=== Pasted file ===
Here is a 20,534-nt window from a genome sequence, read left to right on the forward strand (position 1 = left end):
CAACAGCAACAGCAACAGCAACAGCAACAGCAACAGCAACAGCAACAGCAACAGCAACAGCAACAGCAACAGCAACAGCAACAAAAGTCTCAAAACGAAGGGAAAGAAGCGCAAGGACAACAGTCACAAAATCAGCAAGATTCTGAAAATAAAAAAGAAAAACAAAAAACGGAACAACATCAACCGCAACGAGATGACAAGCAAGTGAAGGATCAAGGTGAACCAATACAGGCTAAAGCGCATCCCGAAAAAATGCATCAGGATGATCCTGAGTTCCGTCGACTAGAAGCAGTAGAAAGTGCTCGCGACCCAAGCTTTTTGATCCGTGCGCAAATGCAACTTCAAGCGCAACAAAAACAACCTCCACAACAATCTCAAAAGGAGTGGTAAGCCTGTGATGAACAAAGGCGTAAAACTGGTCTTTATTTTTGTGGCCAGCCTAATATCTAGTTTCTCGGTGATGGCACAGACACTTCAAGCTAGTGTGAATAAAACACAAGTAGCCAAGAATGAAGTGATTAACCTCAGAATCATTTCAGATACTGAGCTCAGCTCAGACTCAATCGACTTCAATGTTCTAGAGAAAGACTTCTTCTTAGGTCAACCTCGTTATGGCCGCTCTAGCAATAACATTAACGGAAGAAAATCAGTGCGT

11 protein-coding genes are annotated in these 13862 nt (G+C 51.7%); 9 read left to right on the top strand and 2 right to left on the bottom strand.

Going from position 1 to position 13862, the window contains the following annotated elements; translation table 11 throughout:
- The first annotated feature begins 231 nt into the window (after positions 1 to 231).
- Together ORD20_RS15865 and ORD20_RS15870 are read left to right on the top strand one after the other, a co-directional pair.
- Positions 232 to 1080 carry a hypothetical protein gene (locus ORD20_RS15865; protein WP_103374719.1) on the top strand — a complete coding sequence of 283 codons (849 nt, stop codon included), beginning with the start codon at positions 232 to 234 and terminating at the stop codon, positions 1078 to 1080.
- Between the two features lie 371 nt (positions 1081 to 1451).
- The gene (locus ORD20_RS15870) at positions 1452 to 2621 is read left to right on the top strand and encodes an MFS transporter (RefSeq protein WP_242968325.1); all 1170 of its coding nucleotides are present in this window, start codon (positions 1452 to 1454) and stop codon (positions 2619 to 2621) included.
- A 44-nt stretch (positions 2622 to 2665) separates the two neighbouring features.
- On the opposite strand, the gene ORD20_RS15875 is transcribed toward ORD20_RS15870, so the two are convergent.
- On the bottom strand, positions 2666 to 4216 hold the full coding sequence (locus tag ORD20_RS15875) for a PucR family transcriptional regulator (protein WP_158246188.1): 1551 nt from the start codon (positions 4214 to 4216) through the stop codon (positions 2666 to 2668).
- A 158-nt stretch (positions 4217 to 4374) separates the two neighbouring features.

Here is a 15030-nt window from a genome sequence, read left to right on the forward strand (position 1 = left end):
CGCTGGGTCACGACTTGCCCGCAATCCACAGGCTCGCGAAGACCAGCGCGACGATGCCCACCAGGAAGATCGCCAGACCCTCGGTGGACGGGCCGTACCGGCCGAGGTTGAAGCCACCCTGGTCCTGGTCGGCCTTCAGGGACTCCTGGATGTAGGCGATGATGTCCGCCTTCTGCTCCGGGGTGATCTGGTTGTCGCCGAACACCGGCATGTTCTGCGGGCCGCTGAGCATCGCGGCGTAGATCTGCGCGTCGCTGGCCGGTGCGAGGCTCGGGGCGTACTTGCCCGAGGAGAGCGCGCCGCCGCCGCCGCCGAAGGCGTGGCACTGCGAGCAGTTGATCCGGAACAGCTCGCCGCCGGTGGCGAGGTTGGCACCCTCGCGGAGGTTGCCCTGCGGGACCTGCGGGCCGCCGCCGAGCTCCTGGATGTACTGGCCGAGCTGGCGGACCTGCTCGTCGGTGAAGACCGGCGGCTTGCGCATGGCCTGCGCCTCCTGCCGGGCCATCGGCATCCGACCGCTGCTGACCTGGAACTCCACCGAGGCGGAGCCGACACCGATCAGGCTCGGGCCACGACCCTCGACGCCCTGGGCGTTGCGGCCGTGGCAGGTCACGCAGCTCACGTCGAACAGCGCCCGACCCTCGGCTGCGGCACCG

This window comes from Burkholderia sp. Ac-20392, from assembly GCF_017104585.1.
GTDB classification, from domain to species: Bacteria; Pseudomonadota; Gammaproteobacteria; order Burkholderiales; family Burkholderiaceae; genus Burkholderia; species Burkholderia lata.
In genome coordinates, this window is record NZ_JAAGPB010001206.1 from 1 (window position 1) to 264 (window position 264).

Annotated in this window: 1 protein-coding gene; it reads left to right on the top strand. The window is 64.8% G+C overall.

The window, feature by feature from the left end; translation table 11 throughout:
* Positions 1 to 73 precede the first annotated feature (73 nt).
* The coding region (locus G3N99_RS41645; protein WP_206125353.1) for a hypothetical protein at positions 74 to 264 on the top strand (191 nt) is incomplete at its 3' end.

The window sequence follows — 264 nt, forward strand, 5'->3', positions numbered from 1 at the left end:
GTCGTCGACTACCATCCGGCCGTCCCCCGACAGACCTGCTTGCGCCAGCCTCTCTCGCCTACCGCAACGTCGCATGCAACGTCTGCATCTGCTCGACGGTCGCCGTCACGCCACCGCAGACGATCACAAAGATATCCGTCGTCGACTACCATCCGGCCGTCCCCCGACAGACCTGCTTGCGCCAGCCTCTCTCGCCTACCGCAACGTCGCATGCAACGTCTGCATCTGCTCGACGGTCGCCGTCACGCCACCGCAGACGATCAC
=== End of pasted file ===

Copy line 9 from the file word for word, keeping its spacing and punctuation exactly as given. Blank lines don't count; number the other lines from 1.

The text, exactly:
- The gene (locus ORD20_RS15870) at positions 1452 to 2621 is read left to right on the top strand and encodes an MFS transporter (RefSeq protein WP_242968325.1); all 1170 of its coding nucleotides are present in this window, start codon (positions 1452 to 1454) and stop codon (positions 2619 to 2621) included.